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23 February 2018 06:37 (South Africa)

Something is happening in Zimbabwe, with rumours flying around

  • Conway Waddington
    Conway Waddington

    Conway Waddington is a doctoral student at the University of Johannesburg, and a senior correspondent at African Defence Review, focusing primarily on west and east African conflict.

  • Africa
Zimbabwean army APCs reportedly seen en route to Harare.

This afternoon, Twitter erupted with rumours (and more than a few victorious declarations) that a coup to oust President Robert Mugabe was underway in Zimbabwe. The rumours originated from a collection of photographs and video clips showing armoured vehicles on a road, purportedly headed towards the capital, Harare. AFRICAN DEFENCE REVIEW is watching developments closely, but this is what we can tell from the material available publicly so far.

Online comments almost without fail are mistakenly calling these vehicles 'tanks'. In the above video, the narrator claims to have been passed by at least "ten tanks", headed to Harare from Chinhoyi, and speculates that the unsmiling passengers on the military vehicles "have orders".

Still image from the above video - seen here, a tracked APC, not a tank.

Specifically, the vehicles appear to be either Norinco-made Type 63 armoured personnel carriers (APCs) or - more likely - the more modern Type 85/89s seen in Zimbabwean service as the ZSD-89-II.

 Norinco type 63 APC - these were the smaller predecessors of the PLA's type 85, and 89 export models (image source)

At least one of the (at most four) vehicles seen in any one image appears to be either a mortar, ambulance, or command vehicle variant.

One of the images circulating on social media showing three of the APCs (the hatches more clearly visible in these images would make these Type 89s)

A PLA Type-89-ACV-2S command variant - note the radio antennae (Image source: Air Power Australia)

The imagery available of the convoy so far shows, at most, four tracked Armoured Personnel Carriers. These are not tanks. The difference is more than just semantics.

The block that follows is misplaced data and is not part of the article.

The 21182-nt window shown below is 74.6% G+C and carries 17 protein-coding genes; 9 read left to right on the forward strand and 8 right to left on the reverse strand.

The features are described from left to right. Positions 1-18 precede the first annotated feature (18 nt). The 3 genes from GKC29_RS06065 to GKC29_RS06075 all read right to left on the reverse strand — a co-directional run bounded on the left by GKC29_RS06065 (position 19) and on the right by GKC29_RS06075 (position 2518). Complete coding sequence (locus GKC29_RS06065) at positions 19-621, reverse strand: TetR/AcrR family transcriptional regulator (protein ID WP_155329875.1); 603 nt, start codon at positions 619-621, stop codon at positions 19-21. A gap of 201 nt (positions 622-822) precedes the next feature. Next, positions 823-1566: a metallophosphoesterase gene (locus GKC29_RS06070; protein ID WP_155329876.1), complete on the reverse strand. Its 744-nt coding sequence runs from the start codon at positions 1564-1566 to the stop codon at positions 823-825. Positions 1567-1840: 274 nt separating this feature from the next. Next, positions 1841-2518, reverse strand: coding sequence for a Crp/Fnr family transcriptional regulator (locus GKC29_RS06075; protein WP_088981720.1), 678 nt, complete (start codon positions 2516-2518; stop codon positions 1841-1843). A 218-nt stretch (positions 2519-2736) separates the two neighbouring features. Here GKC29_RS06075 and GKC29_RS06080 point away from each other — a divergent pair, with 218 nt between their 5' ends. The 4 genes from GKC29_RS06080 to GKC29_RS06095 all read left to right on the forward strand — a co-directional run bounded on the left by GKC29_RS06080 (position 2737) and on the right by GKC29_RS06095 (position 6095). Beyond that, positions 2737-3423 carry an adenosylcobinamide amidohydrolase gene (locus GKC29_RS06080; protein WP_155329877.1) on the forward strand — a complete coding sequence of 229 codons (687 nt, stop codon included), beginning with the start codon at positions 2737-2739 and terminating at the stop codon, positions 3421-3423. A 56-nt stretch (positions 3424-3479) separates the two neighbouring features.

A convoy of four APCs moving from one location to another is quite different to driving a convoy of tanks toward a capital city. APCs carry personnel for any number of reasons and their presence on a road could far more easily be explained away as a simple redeployment, albeit a terribly timed one. Tanks are solely fighting vehicles - the reasons for moving them around are more limited. Moreover, moving them is a significant logistical undertaking, one that would not be done without a very specific purpose in mind. When local and international media casually refers to a convoy of 'tanks' heading toward Harare, it connotes a far more serious situation than might actually be the case.

Indeed, video showing these APCs stopped on the road has been narrated by witnesses as setting up roadblocks - where they might just as easily be pausing, or as has been speculated by calmer heads, attending to a breakdown.


Various images circulating on social media and local press showing the same types of APCs as seen in the original video(s). In the third image, one vehicle appears to be towing another.

Another video, in which the narrator describes military police and two "tanks" having blocked off Kirkman Road, on the outskirts of Harare. Interestingly, the narrator specifically notes that the blocked off roads leads to the "2nd Presidential Guard Barracks just outside Harare". 2nd Battalion of the Presidential Guard has a barracks in Dzivarasekwa, roughly in the same area. (video source unclear)